“I’m done. I’m over it. I quit.” are just a few of a high school student’s favorite ways of describing school about this time – as in, the end of the school year. I’m saying this as we speak. I’m also saying this as I work on a 200-point presentation for AP United States History (APUSH), add pictures and information to a lab report for Physiology, and finally, for AP English III, I am making a PDF of a book, researching college information, writing a reflection, reading then designing a Catcher in the Rye inspired activity, and writing this blog. That’s just the work I need to turn in. (Side note: the PDF and book activity are extra credit but I’m trying to put my full effort into this class.) The other work I’ll be doing in preparation for the end of the year is studying for a trigonometry final, a physiology practicum and digestive system final, and a French final – in that order.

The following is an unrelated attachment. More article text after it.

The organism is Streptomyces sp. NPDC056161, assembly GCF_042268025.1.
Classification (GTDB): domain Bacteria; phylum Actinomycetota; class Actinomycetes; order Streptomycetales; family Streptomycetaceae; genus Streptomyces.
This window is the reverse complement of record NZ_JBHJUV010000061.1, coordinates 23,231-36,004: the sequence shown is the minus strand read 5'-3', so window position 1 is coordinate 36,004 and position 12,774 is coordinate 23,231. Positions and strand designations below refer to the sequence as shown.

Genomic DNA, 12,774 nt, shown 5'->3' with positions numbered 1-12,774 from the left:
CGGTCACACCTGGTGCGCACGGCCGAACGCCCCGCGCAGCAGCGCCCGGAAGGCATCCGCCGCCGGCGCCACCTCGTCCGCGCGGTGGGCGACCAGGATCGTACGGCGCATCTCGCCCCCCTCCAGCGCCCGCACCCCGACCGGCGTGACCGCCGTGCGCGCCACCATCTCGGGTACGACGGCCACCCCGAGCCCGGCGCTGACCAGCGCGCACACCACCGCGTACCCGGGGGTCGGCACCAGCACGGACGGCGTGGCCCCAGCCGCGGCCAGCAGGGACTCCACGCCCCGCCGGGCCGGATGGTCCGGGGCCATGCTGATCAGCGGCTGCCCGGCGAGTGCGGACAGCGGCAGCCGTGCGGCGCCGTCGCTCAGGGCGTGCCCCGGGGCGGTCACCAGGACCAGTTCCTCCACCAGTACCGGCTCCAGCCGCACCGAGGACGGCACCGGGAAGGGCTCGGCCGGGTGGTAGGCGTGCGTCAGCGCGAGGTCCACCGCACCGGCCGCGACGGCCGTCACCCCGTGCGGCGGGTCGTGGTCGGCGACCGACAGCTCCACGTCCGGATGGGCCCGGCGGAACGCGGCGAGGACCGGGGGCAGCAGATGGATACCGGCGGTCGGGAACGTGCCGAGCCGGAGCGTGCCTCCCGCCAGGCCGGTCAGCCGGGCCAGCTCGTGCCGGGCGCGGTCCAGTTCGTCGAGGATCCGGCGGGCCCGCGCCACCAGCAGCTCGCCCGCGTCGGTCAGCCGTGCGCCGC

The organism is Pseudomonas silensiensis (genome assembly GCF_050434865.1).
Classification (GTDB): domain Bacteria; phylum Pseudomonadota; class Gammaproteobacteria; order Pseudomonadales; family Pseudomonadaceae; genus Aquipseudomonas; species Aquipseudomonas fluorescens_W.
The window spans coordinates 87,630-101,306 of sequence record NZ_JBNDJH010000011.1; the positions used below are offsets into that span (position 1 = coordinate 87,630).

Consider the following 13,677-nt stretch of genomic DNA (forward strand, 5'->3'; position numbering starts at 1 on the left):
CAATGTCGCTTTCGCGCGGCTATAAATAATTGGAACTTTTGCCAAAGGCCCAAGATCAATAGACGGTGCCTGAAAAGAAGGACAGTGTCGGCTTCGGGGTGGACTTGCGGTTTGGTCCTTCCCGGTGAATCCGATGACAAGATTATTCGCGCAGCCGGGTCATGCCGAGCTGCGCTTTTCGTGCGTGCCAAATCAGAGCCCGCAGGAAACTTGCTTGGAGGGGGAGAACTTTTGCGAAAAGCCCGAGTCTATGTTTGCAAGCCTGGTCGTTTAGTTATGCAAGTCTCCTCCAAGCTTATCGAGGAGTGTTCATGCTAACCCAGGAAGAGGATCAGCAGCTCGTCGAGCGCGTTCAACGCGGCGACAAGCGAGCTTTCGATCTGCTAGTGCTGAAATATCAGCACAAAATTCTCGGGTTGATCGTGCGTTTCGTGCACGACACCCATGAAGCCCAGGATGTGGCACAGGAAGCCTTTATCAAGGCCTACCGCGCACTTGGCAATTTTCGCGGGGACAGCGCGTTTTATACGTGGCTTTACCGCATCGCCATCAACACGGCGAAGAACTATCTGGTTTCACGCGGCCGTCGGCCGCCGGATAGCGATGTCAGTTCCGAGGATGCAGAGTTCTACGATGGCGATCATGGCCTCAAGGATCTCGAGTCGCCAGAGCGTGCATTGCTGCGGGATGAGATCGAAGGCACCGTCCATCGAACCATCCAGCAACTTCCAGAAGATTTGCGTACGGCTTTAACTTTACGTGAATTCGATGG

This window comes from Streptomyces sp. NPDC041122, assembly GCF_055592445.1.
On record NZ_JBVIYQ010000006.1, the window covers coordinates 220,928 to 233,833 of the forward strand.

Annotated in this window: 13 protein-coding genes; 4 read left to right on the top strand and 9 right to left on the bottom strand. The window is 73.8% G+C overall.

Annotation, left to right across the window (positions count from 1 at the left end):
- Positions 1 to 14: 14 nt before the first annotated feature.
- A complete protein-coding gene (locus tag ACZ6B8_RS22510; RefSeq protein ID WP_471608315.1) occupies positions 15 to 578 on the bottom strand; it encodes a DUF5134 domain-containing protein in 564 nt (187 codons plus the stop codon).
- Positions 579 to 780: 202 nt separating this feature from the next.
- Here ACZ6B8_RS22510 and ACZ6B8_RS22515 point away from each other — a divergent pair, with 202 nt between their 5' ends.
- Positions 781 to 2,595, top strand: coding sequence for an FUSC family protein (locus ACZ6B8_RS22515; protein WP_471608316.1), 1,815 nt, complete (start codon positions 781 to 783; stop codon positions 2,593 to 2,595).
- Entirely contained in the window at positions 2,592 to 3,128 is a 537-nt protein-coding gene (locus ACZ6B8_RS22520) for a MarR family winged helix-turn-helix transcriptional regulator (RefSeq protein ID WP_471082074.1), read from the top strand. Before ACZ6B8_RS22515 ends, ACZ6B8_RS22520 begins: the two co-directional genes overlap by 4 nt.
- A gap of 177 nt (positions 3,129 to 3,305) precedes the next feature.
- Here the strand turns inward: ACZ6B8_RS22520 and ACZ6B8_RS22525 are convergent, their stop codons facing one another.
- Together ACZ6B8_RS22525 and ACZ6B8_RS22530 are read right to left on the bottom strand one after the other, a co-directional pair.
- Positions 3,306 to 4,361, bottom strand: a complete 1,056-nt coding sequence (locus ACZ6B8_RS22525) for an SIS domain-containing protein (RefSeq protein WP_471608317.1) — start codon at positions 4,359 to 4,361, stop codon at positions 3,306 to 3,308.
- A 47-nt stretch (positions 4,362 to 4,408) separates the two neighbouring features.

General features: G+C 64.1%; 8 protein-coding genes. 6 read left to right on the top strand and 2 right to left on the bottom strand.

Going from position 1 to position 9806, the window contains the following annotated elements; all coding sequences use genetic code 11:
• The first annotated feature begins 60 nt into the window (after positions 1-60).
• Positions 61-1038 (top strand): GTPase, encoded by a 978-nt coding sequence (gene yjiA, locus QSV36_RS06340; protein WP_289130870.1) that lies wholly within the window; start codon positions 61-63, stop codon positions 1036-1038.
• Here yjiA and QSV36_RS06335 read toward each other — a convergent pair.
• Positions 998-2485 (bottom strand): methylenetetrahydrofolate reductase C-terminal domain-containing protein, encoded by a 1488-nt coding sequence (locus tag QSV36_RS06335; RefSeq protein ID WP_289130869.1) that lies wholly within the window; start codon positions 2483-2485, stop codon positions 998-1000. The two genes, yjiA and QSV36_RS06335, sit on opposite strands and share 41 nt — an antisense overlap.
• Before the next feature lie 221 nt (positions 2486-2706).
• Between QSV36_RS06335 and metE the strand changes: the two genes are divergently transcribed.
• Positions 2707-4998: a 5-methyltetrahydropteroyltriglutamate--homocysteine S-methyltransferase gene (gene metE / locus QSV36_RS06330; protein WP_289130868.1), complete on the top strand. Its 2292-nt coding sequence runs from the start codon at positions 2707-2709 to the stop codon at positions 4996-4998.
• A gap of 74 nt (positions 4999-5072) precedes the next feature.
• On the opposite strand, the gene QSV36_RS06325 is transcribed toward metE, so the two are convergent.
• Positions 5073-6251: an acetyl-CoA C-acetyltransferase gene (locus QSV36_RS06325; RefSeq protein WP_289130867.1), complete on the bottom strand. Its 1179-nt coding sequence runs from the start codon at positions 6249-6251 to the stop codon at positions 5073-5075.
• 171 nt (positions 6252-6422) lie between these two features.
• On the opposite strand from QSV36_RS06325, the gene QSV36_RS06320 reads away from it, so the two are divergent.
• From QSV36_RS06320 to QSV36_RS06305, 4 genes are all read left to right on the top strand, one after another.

As you can see by the effort and work I’m putting into my final assignments and tests, I’m obviously not over it nor have I quit. But boy howdy, wouldn’t I love to. I don’t hate school and I totally respect the necessity of cumulative assessments but why are they set up like this? At my school, the average student has five academic classes a year. Meaning five final tests and projects to study for and complete typically in a one-week period (two weeks for the luck ones) since teachers don’t get through their material til a week before finals week. For some people, this academic work is expected to be finished while they participate in athletics, talent competitions, and/or performances. To the adults who are unaware that this is the reality of many students, the last few weeks of school may sound like an impossible hell. It isn’t impossible but it also isn’t easy. Every teacher wants to tell you that finals week shouldn’t be that hard if you paid attention all year and studied. Maybe they are right – the material for that specific class isn’t that hard but how about remembering that material along side four other sets of completely unrelated material – some of which could be difficult for you to grasp. I know for a fact that I messed up on my APUSH DBQ (document based question) essay because I mixed up the document usage criteria with the AP English III synthesis essay criteria – in the former essay you need to reference at least six documents for a passing grade, while the latter requires only three. Guess who didn’t use six document sources on her DBQ? Me.A common response to student stress is reminding us that we signed up for these classes, that this was our choice. However, when choosing our classes, we sign up what we are supposed to take for our academic level. My best friend is one of the smartest people I know and she is taking regular US History instead of AP level to make life easier on herself and, as far as history is concerned, life is easy. But she wants to major in biology so she is taking AP Biology and AP Calculus and, as far as those subjects are concerned, life sucks. This is gonna sound like a slacker thing to say and I promise you I am not a slacker but living up to your full potential sucks. There are students in my best friend’s history class whose full history-related potential is regular US History (which isn’t bad) however, they are struggling in that class. Why is it that what the education system wants out of us is everything? Every teacher, every college admissions person wants everything we have and I’m sorry but I don’t have 600% of myself to give away.